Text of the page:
[ Available in Spanish: " Cuerda " ]

One of our earliest achievements as thinking, sentient beings, it is said, was made about 3500 B.C. when Mesopotamians replaced the runners of their sleigh-like vehicles with disk wheels on a fixed axis. We can, with some certainty, trace the origins of the wheel. Nonetheless, we cannot trace with such certainty our first use of rope.

The use of a cart on runners, or sleigh, most certainly involved the use of rope by which beasts of burden pulled their cargo. Jungle vines, strips of animal hides, and other found materials surely were used at the very dawning of our consciousness to bind, to tie, to gather, to transport, to connect, to control, to subdue. Still, the earliest accounts of the use of rope also come from only about 3500 B.C., when Egyptians began weaving papyrus, hemp, and other fibroid plants.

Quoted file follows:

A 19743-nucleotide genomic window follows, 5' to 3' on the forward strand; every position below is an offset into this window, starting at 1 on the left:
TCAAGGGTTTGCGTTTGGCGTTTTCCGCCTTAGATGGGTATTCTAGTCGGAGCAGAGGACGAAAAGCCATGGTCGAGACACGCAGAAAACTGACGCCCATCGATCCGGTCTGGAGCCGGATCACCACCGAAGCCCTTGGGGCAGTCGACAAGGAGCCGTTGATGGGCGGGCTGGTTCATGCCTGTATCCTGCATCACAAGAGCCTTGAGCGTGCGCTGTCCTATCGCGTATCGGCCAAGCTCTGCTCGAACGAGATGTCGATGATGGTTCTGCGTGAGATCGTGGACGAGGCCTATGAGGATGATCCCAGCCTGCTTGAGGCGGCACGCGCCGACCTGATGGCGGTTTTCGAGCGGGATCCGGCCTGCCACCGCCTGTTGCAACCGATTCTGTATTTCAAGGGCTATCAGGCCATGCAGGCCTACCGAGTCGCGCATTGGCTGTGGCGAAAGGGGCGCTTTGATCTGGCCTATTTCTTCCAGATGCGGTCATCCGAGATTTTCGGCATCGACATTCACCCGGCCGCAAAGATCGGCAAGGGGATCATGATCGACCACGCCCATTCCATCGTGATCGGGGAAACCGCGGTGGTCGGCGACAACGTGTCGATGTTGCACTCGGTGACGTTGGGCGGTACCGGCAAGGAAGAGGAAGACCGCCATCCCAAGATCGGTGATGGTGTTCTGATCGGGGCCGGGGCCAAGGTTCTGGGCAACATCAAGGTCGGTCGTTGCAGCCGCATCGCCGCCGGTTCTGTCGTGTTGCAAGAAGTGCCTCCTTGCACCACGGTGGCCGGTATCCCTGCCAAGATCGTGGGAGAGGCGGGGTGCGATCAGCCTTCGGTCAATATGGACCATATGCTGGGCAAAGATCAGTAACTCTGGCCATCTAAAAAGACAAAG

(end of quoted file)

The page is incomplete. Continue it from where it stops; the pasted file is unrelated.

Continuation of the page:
Some apes employ rudimentary tools,such as a lollipop stick, to extract succulent termites from their mound. I have read many books, spoken with anthropologists, and raised the issue with friends while sharing a glass of wine, but I have not been able to learn of any animal, no matter how intelligent, other than human beings, that uses rope.

I learned how to make rope; for me, it is a purely meditative process like no other I have known, approaching the projected altered state of the most immaculate mantra.

The implications of rope are sublime, pedestrian, common, noble, sensuous, erotic, sacred, and profane.

My use of a rope motif, permeating my work, is an attempt to evoke all of these human proclivities through the ever-changing yet unchanging image of rope.

© Copyright 1998 Patricia Jane St. John Danko

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